Nutrition for Growth (N4G) commitment
1. Strengthen its approach to enhancing nutrition in all aspects of its work, including strengthening nutrition-specific activities and emphasizing nutrition-sensitive approaches in agriculture, fisheries, forestry, and natural resources.
2. Locate additional staff resources outside headquarters to be better able to respond to country needs.
3. From 2014 onward, monitor and report nutrition-related outcomes and targets against FAO’s new strategic-level objective: Contribute to the eradication of hunger, food insecurity, and malnutrition. FAO commits to approve provisional targets to monitor achievement of this objective, including the percentage of countries with medium-to-high or high stunting prevalence (16 in Africa) that have improved their evidence-based process to formulate, implement, monitor, and evaluate policies and programs, increasing to 50% by 2015 and 100% by 2017.
4. Improve the measurement of food insecurity, hunger, and malnutrition, including through broadening the basis of measurement to include other dimensions of malnutrition.
5. Continue to support countries in adopting evidence-based nutrition programs, sharing experiences, and consensus building through the process leading up to and beyond the Second International Conference on Nutrition (ICN2) in 2014.
6. Mobilize the UN System, through the UN System High-Level Task Force on Global Food Security, to meet the goals of the UN secretary-general’s Zero-Hunger Challenge (ZHC) announced at the Rio summit last year.
1. FAO updated the Vision and Strategy for FAO’s Work in Nutrition; after a thorough two-year consultative process, including consultations with all FAO Technical Committees, the Strategy was endorsed by the FAO Council in 2021. This is a key milestone in order to guide FAO in its mission to raise levels of nutrition and support FAO Members to transform their agri-food systems for healthy diets.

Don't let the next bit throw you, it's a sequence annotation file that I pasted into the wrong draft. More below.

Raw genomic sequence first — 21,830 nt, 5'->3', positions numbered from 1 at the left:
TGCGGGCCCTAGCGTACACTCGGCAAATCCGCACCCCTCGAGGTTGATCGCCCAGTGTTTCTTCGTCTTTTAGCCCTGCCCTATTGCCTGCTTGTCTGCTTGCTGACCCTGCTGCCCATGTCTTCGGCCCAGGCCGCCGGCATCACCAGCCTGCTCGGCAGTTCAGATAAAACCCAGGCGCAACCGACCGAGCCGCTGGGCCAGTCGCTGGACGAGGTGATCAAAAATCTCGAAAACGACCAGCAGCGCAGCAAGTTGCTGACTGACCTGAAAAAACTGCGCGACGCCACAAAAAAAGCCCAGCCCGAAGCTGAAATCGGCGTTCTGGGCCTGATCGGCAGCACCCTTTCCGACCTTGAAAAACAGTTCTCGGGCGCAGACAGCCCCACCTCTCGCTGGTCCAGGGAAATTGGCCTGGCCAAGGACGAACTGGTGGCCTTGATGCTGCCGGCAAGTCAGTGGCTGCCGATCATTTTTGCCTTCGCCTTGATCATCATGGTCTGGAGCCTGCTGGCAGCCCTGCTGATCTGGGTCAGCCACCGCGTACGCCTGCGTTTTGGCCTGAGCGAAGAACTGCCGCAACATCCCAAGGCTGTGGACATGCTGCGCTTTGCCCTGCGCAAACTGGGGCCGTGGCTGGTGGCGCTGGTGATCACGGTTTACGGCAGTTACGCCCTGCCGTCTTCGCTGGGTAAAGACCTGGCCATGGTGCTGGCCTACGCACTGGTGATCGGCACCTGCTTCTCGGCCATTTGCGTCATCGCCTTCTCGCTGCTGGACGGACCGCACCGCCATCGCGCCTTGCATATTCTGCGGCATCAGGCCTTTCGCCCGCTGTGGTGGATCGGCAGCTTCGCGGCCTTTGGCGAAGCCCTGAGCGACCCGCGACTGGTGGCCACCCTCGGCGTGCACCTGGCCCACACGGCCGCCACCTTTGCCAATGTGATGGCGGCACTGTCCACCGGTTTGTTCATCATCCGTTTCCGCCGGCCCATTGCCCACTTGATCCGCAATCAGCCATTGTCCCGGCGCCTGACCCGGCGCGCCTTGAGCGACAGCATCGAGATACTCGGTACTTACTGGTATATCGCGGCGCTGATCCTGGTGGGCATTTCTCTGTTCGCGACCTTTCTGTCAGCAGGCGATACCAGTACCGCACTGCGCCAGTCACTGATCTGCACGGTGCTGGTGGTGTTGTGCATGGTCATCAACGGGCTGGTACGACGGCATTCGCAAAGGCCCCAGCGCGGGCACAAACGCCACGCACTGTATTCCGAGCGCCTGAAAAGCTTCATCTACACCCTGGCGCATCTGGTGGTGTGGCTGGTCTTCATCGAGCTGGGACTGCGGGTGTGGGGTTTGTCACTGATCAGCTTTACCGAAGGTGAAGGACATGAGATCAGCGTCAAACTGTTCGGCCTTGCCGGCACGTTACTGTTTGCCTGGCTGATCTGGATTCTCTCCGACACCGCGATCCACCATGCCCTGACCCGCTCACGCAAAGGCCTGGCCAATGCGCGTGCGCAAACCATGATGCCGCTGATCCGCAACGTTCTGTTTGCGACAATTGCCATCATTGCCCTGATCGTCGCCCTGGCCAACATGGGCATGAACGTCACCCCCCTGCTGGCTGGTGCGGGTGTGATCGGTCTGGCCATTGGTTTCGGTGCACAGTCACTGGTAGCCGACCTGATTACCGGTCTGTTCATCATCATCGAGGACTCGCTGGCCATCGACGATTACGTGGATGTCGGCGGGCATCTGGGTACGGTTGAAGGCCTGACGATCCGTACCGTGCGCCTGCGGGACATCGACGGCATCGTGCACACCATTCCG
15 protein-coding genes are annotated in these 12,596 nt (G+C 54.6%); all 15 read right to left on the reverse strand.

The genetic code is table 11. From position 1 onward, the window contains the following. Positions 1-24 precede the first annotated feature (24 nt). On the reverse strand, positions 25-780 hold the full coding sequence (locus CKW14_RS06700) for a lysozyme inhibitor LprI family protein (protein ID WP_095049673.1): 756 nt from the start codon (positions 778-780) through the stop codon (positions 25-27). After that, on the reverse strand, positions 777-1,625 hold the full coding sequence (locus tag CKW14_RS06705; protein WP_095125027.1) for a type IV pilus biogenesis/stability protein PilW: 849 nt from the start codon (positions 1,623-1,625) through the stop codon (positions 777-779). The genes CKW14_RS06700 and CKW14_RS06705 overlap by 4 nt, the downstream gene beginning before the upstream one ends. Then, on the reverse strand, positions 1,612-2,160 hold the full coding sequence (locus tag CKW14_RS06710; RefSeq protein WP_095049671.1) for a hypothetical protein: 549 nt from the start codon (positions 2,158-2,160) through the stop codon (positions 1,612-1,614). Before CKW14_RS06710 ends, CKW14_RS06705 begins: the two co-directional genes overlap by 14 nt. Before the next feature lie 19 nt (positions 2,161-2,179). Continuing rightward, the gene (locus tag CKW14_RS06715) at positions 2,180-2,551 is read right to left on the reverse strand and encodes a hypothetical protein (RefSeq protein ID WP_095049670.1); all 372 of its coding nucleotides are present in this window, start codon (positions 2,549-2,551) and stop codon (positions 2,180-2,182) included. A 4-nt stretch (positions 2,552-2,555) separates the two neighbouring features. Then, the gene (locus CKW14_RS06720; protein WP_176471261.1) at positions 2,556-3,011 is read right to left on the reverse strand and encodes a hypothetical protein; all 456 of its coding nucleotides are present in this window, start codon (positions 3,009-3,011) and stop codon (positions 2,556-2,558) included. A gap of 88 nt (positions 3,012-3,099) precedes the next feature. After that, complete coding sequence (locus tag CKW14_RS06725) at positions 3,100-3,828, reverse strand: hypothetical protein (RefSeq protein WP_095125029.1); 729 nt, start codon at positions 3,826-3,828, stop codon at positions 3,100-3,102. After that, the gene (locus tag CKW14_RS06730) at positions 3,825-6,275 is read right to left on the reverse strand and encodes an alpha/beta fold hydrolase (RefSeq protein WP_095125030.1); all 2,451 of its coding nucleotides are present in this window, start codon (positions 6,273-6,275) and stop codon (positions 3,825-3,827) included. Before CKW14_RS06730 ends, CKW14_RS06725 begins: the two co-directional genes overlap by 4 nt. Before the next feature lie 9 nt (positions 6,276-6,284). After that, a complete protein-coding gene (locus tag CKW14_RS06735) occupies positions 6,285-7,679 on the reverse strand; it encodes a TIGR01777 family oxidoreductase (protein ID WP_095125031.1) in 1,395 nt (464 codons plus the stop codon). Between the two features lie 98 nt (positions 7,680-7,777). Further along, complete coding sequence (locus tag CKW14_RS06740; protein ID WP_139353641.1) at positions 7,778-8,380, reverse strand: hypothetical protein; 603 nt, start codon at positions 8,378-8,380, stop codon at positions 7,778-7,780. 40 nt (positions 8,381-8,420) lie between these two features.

FAO's Strategic Framework 2022–2031 was endorsed at the FAO Conference in 2021 and seeks to support the 2030 Agenda for Sustainable Development through the transformation to more efficient, inclusive, resilient and sustainable agri-food systems for better production, better nutrition, a better environment, and a better life, leaving no one behind.
Further, 103 FAO country offices reported for the year 2020 that FAO provided guidance and technical assistance to the host country on nutrition-related issues, with the aim to enable access to healthy diets by all.
FAO institutionalized a Nutrition Marker that will be affixed to every FAO project at the design stage to flag projects with a nutrition component and monitor the extent to which the FAO portfolio is inclusive of nutrition-sensitive projects.
2. For the year 2020, 41 FAO country offices reported that they had sufficient nutrition expertise to effectively support relevant policies and actions to enable healthy diets from across food systems in the UN Sustainable Development Cooperation Framework.
All five FAO regional offices have designated nutrition officers and/or nutrition focal points (20 in total). For the year 2020, 78 FAO country offices reported having at least one FAO colleague in charge of overseeing the nutrition work in the office.
Through the mobility exercise, some nutrition officers were transferred from HQ to field offices to better fertilize knowledge and experience.
3. Through the annual flagship report, the State of Food Security and Nutrition in the World (SOF)I, which is jointly prepared by FAO, International Fund for Agricultural Development (IFAD), UNICEF, World Food Programme (WFP) and World Health Organisation (WHO), FAO disseminates information on progress towards ending hunger, achieving food security and improving nutrition, and provides in-depth analyses on key challenges for achieving these goals in the context of the 2030 Agenda for Sustainable Development. The 2020 and 2021 reports highlight estimates for a new indicator on the cost and affordability of healthy diets, which expands our understanding of the challenges to ensuring healthy diets for all. Future SOFI Reports will enable assessing progress in making healthy diets affordable for everyone, everywhere, leaving no one behind. Furthermore, the 2021 report provides critical information on the challenges encountered by the Covid-19 pandemic and presents estimates on the impact on food security and the prevalence of undernourishment.
The prevalence of undernourishment increased from 8.4% to around 9.9% between 2019 and 2020, heightening the challenge of achieving the Zero Hunger target by 2030. It is projected that between 720 and 811 million people in the world faced hunger in 2020. About 21.0% of the population in Africa was facing hunger in 2020, compared with 9.0% in Asia and 9.1% in Latin America and the Caribbean.
4. FAO developed and encouraged its members to use the Food Insecurity Experience Scale (FIES) to get disaggregated data on moderate and severe food insecurity.